Does a good center tamp take care of the sides?

Beginner and pro baristas share tips and tricks.
buzzword

#1: Post by buzzword »

If you've got a tamper like the RB convex american base, with the milder, shallower curve to the bottom, what do you do about the sides of the PF?

Do the sides take care of themselves with a good center tamp? Or if side tamps are needed, is the tamper still best held perpendicular to the PF as for the main tamp, or can you tilt, cant, the tamper into the 4 poles fairly gently and get a better pack?

Same question with the RB Euro base, deeper curvature: what is good to do for a well-packed side?

Greg

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HB
Admin

#2: Post by HB »

Your question reminds me of an exchange with the Macap auto-tamper product designer at the SCAA conference.

Image

We were discussing some potential improvements to their products. I commented on the auto-tamper, which comes with a 56.5mm and 53mm piston. A gap of over a millimeter all away around? Why not make the disk larger to knock down the stray grinds during the compression stroke and better seal the edges to prevent side channeling? He claimed that compressing all the way to the edge was unnecessary and a larger disk wouldn't reduce channeling one wit.

I offered to test his claim and report back, but forgot about our exchange until I read your post. The auto-tamper is on the kitchen countertop tonight as a reminder to give it a whirl this week.

On a related note... during last year's SERBC judge certification workshop, the trainer mentioned the importance of knocking the side of the portafilter to dislodge stray grinds. Being an inquisitive imp, I queried what taste fault we might note if the competitor neglected this step. He asserted that an ashiness could result as the loose grinds were subjected to a higher temperature for a longer period than those packed tightly together. (Sounds like a dubious claim to me; I would have accepted a response along the lines of "Hmm-m, good question, I'm not sure" without comment).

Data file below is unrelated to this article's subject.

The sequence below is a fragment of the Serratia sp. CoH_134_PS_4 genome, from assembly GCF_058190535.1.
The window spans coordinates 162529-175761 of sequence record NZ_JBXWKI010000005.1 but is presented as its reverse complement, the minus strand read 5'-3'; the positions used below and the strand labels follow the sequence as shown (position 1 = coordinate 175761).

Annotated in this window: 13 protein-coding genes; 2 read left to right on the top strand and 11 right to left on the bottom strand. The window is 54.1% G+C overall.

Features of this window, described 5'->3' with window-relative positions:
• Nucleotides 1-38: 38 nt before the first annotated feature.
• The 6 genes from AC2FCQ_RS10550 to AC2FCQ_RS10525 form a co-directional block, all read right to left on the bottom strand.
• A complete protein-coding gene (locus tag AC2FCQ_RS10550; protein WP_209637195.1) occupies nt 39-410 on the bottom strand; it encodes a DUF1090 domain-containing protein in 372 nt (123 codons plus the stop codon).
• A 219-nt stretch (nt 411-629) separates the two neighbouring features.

My remarks above don't respond to your question. But according to said Macap engineer, the answer is yes. According to a WBC certified trainer, the answer is no. Anyone else among the HB membership care to proffer a better answer to the question: Does a good center tamp take care of the sides?
Dan Kehn

Abe Carmeli
Team HB

#3: Post by Abe Carmeli »

Dan,

This is a side note. I have found that the best usage of the Macap Auto Tamper is using Staub. I'm surprised its designer did not bring it up. The 56.5 mm piston is just perfect for it. I could never get better Staub tamps hand tamping. But that of course has nothing to do with the experiment at hand :).
Abe Carmeli

Abe Carmeli
Team HB

#4: Post by Abe Carmeli »

buzzword wrote: Do the sides take care of themselves with a good center tamp? Or if side tamps are needed, is the tamper still best held perpendicular to the PF as for the main tamp, or can you tilt, cant, the tamper into the 4 poles fairly gently and get a better pack?
I use Staub to tamp, and rarely ever see any channeling. Staub eliminates the need to tap the side of the P/F, which may cause channeling. But to answer your specific question, in a recent jam session with Ken Nye, I noticed that he is experimenting with a new move to tuck in the sides. He rotates the edges of the tamper around the rim after the tamp. I have not experimented with that method.
Abe Carmeli

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HB
Admin

#5: Post by HB »

Abe Carmeli wrote:I have found that the best usage of the Macap Auto Tamper is using Staub. I'm surprised its designer did not bring it up.
Actually I mentioned the Staub tamp and the problems the portafilter rest presents. For example, the Cimbali portafilter has a perfectly flat bottom (good), but wide spout (bad). Even with the spout removed, the fork isn't deep enough to allow for tamping the "south" Staub. The La Spaziale S1 portafilter is smaller and the bottom is tapered. Although the auto-tamper does accommodate it, you must watch the cant very carefully because the fork doesn't assure levelness front-to-back.

On the other hand, chopping all these portafilters to bottomless makes for an idea auto-tamping surface, if that's your thing. I run hot and cold on the Macap auto-tamper. It's great for those times I want to be absolutely certain of a consistent tamp (e.g., when testing grinders). Otherwise it takes up too much countertop space given that I'm pretty happy with my own tamping consistency.
Abe Carmeli wrote:But to answer your specific question, in a recent jam session with Ken Nye, I noticed that he is experimenting with a new move to tuck in the sides. He rotates the edges of the tamper around the rim after the tamp.
Jim mentions that technique in his article (link):
  • Stronger baristas may use heavier tamps, while some use a nutating motion (rolling the tamper in a motion like a flipped coin settling) to accentuate the pressure towards the edges of the basket. An alternative to the nutating motion is using a convexly curved tamper, which accomplishes the same thing.
BTW, for weeks now I have been trying in vain to work "nutating motion" into casual conversation. ;-)